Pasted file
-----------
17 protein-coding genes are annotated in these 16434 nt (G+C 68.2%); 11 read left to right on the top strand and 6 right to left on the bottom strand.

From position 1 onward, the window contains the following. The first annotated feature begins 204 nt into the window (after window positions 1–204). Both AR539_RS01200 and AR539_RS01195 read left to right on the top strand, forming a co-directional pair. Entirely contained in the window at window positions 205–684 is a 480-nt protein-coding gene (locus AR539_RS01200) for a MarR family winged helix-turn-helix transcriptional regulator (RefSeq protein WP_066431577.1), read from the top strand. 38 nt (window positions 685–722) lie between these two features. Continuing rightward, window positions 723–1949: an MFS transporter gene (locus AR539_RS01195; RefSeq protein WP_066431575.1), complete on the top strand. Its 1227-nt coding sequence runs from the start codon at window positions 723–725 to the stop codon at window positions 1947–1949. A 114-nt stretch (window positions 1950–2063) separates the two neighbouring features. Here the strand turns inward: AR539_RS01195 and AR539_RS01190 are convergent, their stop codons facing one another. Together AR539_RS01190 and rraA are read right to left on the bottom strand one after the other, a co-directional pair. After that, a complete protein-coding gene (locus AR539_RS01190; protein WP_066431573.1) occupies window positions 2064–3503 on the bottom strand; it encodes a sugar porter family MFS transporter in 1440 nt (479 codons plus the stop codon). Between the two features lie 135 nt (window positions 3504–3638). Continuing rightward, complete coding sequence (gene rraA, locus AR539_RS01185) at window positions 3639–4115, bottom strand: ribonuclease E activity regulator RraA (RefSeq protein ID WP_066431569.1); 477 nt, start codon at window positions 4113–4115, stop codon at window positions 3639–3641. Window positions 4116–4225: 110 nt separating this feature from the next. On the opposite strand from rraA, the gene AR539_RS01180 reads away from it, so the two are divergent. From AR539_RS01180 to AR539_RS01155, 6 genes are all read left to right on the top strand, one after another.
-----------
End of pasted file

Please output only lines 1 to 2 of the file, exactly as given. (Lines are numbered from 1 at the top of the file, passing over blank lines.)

17 protein-coding genes are annotated in these 16434 nt (G+C 68.2%); 11 read left to right on the top strand and 6 right to left on the bottom strand.

From position 1 onward, the window contains the following. The first annotated feature begins 204 nt into the window (after window positions 1–204). Both AR539_RS01200 and AR539_RS01195 read left to right on the top strand, forming a co-directional pair. Entirely contained in the window at window positions 205–684 is a 480-nt protein-coding gene (locus AR539_RS01200) for a MarR family winged helix-turn-helix transcriptional regulator (RefSeq protein WP_066431577.1), read from the top strand. 38 nt (window positions 685–722) lie between these two features. Continuing rightward, window positions 723–1949: an MFS transporter gene (locus AR539_RS01195; RefSeq protein WP_066431575.1), complete on the top strand. Its 1227-nt coding sequence runs from the start codon at window positions 723–725 to the stop codon at window positions 1947–1949. A 114-nt stretch (window positions 1950–2063) separates the two neighbouring features. Here the strand turns inward: AR539_RS01195 and AR539_RS01190 are convergent, their stop codons facing one another. Together AR539_RS01190 and rraA are read right to left on the bottom strand one after the other, a co-directional pair. After that, a complete protein-coding gene (locus AR539_RS01190; protein WP_066431573.1) occupies window positions 2064–3503 on the bottom strand; it encodes a sugar porter family MFS transporter in 1440 nt (479 codons plus the stop codon). Between the two features lie 135 nt (window positions 3504–3638). Continuing rightward, complete coding sequence (gene rraA, locus AR539_RS01185) at window positions 3639–4115, bottom strand: ribonuclease E activity regulator RraA (RefSeq protein ID WP_066431569.1); 477 nt, start codon at window positions 4113–4115, stop codon at window positions 3639–3641. Window positions 4116–4225: 110 nt separating this feature from the next. On the opposite strand from rraA, the gene AR539_RS01180 reads away from it, so the two are divergent. From AR539_RS01180 to AR539_RS01155, 6 genes are all read left to right on the top strand, one after another.